ANAHEIM -- The Angels and Yankees have made the shift from one coast to the other for Game 3 of the American League Championship Series. They have happily turned in their wool beanies, ear flaps, ski masks and hooded sweatshirts, as the bone-chilling Bronx temperatures have given way to Southern California comfort.
No one will be more comfortable than Angels right-hander Jered Weaver, who will get the starting nod in Game 3 -- slated for a 1:13 p.m. PT first pitch on FOX on Monday at Angel Stadium -- in his natural environment. And it's a big start, indeed.
The 27-year-old product of Northridge, Calif., may not be the Angels' ace in the hole, but he is their ace at home. And if the Angels are going to have any shot of redeeming themselves after an 0-2 start to this best-of-seven set, he'll have to be at his best.
If Weaver is feeling the pressure of the situation, he doesn't display it. His is a truly Californian, mellow demeanor.
"I'm mellow off the field," he explained. "But once you step between the lines, I'm sure a lot of people will say you turn into a different person. So I'm very competitive. I like pitching in big games."
It doesn't get much bigger than this, but Weaver can't afford to treat his start that way.
"You try to treat the game just like any other game," he said. "It would have been nice to get one of the two in New York. But you know, we are where we are. We're not going to quit. We're never a team that's going to give up, despite the numbers or what anybody else says. We're going to go out there and battle."
Weaver appears well-equipped for any battle on his own turf.In 17 starts at Angel Stadium during the regular season, Weaver went 9-3 with a 2.90 ERA. And in Game 2 of the AL Division Series against the Red Sox, he tossed a brilliant batch of 7 1/3 innings in which he allowed just a run on two hits to earn the victory.
Compare that to Weaver's respectable-but-not-as-sparkling 7-5 record and 4.78 ERA on the road, and you understand why manager Mike Scioscia has arranged his rotation in both rounds of the postseason to have Weaver pitching on his home soil.
The Angels, of course, have put themselves in a position that goes beyond home-road splits. And so they'll be leaning on Weaver's intangible qualities, as well.
"Weaver is a guy whose makeup is terrific," Scioscia said. "He competes as well as any pitcher in baseball. And I think he's not scared off if a guy has a good swing and squares up a ball. He knows what his game plan is and keeps making pitches. I think that's what has helped him to put himself into a different class of pitcher. This guy's one of the top pitchers in our league."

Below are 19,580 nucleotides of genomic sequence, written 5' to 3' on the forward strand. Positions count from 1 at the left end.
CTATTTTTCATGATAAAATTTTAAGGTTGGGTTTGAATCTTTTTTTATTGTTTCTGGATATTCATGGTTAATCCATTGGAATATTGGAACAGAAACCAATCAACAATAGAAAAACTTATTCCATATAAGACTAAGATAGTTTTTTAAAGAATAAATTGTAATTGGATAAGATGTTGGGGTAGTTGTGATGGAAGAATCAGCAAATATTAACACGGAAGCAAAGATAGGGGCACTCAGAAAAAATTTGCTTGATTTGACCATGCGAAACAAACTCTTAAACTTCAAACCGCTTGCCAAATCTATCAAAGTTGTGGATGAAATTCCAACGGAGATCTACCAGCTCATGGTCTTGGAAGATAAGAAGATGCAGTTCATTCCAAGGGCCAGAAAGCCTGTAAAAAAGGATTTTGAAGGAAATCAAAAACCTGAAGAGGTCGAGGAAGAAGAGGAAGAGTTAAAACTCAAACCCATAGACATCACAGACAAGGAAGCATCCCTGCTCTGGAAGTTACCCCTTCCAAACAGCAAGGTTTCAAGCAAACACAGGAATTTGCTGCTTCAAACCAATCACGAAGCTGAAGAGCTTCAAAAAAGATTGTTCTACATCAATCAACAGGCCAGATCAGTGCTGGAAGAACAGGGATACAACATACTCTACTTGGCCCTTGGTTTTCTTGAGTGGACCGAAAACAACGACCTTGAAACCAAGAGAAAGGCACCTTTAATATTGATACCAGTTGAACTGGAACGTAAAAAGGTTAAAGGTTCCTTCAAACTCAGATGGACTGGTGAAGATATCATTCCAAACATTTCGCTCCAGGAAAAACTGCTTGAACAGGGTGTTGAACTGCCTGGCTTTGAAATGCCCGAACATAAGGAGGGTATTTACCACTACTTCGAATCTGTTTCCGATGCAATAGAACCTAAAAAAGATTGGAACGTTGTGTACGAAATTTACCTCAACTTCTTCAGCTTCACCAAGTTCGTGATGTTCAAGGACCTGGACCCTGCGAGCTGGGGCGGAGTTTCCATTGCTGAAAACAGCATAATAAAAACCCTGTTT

And he was on top of his game against the Red Sox. Scioscia compared that outing against Boston in the ALDS to the gem CC Sabathia tossed against his Angels in Game 1 of the ALCS.
Scioscia said what stood out about Weaver was "his ability to control both sides of the plate, get into the zone with his fastball, change speeds, and he really had a power breaking ball that he was using on offspeed counts at times, too. So he had everything working in balance. ... He really was in pitcher's counts the whole night."
The Angels, who went 4-2 against the Yanks at Angel Stadium during the regular season, will be looking to take full advantage of the benefits of home cooking. If that first postseason start is any indication, Weaver is ready to provide it.
Weaver, though, hasn't always had fun against the potent New York lineup. While he's compiled a 4-2 record against the Yankees in seven career starts, he's posted a 5.88 ERA in the process. In three starts against them this season, he went 1-1 with a 5.59 ERA, yielding 13 runs (12 earned) over 19 1/3 innings.
But Weaver has done an excellent job taming some of the most potent bats in the Yanks' lineup. Mark Teixeira is 6-for-23 in his career off Weaver, Derek Jeter is 2-for-17, Johnny Damon is 3-for-19 and Hideki Matsui is 2-for-10.
The Bombers who give Weaver the most trouble are Robinson Cano (6-for-15) and Alex Rodriguez (5-for-15, with four homers).
Weaver should be fresh for Game 3, considering his last start came Oct. 9. Rather than leave Weaver in the No. 2 slot of the postseason rotation, Scioscia held him back a game to give sinkerball-tossing left-hander Joe Saunders a chance to negate the impact of Yankee Stadium's short right-field porch and to ensure Weaver will again start at home. Saunders pitched brilliantly in Game 2, limiting New York to two runs over seven frames in the Halos' 4-3, 13-inning defeat.
The Angels already had the disadvantage of opening the ALCS in the Bronx's unwelcoming temperatures and environment, and they dug themselves deeper with losses in Games 1 and 2. Since the advent of a best-of-seven LCS in 1985, only three of the teams that fell into 0-2 holes recovered to win the series. An 0-3 hole would be all but inescapable, so the onus is on Weaver to calm the waters.
"I'm going to treat it just like we were up 20, or tied 11," he said. "So anyway you look at it, I'm going to treat the game the same way. I'm going to go out there and have fun and try to locate."
Anthony Castrovince is a reporter for MLB.com. This story was not subject to the approval of Major League Baseball or its clubs.